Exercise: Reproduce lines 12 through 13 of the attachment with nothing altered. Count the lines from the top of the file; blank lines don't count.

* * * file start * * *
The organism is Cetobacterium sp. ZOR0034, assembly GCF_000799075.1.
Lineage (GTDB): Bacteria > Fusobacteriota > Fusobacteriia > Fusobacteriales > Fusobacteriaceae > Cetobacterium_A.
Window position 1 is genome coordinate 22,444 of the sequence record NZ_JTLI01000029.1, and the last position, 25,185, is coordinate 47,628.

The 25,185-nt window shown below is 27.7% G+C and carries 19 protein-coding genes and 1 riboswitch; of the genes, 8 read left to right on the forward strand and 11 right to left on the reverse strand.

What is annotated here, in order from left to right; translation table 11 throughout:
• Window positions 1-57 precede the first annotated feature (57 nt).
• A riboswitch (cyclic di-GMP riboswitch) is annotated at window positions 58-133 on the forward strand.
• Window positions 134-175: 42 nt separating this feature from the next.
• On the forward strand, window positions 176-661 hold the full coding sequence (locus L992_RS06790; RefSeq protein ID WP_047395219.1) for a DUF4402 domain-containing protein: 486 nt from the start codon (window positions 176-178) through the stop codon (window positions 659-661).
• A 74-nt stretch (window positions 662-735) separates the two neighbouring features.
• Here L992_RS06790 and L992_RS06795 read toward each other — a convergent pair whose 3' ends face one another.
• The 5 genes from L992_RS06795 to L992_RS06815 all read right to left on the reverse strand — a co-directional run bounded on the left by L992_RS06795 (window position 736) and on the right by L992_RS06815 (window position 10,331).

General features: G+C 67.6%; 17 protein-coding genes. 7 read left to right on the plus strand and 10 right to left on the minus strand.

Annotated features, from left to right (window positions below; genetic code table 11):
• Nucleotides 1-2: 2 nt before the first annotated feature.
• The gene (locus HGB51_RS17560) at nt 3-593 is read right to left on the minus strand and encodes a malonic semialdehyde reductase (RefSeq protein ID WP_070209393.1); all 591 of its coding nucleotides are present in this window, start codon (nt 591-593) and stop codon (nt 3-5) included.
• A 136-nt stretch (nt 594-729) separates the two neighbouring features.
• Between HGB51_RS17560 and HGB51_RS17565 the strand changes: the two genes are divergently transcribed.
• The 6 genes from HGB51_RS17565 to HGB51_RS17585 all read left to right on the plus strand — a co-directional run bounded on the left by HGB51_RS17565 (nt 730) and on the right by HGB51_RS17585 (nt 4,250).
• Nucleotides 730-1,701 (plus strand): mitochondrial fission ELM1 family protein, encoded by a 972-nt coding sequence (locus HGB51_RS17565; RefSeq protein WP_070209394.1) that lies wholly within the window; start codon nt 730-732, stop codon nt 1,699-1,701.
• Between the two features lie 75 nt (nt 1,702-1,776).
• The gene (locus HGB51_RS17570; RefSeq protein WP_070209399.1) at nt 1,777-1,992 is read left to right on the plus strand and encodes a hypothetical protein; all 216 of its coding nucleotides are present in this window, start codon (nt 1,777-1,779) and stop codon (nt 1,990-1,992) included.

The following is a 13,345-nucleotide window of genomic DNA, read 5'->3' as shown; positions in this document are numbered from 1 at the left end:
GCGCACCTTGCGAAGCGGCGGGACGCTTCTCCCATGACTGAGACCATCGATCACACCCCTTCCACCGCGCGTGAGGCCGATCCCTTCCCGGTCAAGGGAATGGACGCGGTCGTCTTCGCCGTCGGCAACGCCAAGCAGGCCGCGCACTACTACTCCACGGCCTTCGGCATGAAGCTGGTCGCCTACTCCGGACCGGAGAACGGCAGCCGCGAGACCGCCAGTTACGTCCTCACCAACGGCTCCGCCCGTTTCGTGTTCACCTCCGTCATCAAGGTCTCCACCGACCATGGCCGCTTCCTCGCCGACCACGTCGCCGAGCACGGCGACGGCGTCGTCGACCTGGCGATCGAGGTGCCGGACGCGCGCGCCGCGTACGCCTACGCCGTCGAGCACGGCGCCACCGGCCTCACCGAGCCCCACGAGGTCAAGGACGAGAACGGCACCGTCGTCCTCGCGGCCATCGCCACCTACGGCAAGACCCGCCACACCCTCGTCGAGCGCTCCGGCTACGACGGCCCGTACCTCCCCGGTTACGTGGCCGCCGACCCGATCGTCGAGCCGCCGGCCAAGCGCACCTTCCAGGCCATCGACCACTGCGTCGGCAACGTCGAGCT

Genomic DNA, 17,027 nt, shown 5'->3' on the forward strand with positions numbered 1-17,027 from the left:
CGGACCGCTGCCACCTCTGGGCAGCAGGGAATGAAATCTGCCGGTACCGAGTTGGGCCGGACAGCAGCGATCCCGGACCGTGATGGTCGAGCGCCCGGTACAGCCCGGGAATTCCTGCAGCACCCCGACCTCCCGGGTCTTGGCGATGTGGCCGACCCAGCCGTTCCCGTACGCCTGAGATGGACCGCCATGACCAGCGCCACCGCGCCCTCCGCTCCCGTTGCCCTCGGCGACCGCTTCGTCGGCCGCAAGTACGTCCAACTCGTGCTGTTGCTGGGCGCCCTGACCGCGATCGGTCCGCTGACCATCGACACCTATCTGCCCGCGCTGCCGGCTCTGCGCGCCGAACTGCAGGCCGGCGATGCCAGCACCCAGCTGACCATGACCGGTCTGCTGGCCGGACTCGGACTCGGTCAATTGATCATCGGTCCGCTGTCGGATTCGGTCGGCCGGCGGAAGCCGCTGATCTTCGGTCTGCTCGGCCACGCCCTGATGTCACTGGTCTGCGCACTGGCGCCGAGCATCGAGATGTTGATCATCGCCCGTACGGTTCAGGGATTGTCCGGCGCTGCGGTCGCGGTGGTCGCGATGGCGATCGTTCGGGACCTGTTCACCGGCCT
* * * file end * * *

• The 5 genes from L992_RS06795 to L992_RS06815 all read right to left on the reverse strand — a co-directional run bounded on the left by L992_RS06795 (window position 736) and on the right by L992_RS06815 (window position 10,331).

General features: G+C 67.6%; 17 protein-coding genes. 7 read left to right on the plus strand and 10 right to left on the minus strand.